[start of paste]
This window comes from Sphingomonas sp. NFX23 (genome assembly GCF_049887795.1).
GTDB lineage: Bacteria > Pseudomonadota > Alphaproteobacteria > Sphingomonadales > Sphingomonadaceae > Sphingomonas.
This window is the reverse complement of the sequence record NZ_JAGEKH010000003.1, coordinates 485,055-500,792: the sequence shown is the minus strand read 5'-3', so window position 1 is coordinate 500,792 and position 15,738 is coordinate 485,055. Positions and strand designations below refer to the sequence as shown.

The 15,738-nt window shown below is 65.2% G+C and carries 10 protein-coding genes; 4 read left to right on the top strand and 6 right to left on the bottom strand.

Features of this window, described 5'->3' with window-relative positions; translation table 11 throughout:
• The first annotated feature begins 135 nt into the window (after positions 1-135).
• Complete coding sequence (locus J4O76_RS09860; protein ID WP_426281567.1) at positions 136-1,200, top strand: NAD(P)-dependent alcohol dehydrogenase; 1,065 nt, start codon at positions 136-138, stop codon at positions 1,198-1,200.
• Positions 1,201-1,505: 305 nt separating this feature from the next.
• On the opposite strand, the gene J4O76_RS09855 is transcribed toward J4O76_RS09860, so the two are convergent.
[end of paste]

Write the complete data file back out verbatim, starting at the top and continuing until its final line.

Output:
This window comes from Sphingomonas sp. NFX23 (genome assembly GCF_049887795.1).
GTDB lineage: Bacteria > Pseudomonadota > Alphaproteobacteria > Sphingomonadales > Sphingomonadaceae > Sphingomonas.
This window is the reverse complement of the sequence record NZ_JAGEKH010000003.1, coordinates 485,055-500,792: the sequence shown is the minus strand read 5'-3', so window position 1 is coordinate 500,792 and position 15,738 is coordinate 485,055. Positions and strand designations below refer to the sequence as shown.

The 15,738-nt window shown below is 65.2% G+C and carries 10 protein-coding genes; 4 read left to right on the top strand and 6 right to left on the bottom strand.

Features of this window, described 5'->3' with window-relative positions; translation table 11 throughout:
• The first annotated feature begins 135 nt into the window (after positions 1-135).
• Complete coding sequence (locus J4O76_RS09860; protein ID WP_426281567.1) at positions 136-1,200, top strand: NAD(P)-dependent alcohol dehydrogenase; 1,065 nt, start codon at positions 136-138, stop codon at positions 1,198-1,200.
• Positions 1,201-1,505: 305 nt separating this feature from the next.
• On the opposite strand, the gene J4O76_RS09855 is transcribed toward J4O76_RS09860, so the two are convergent.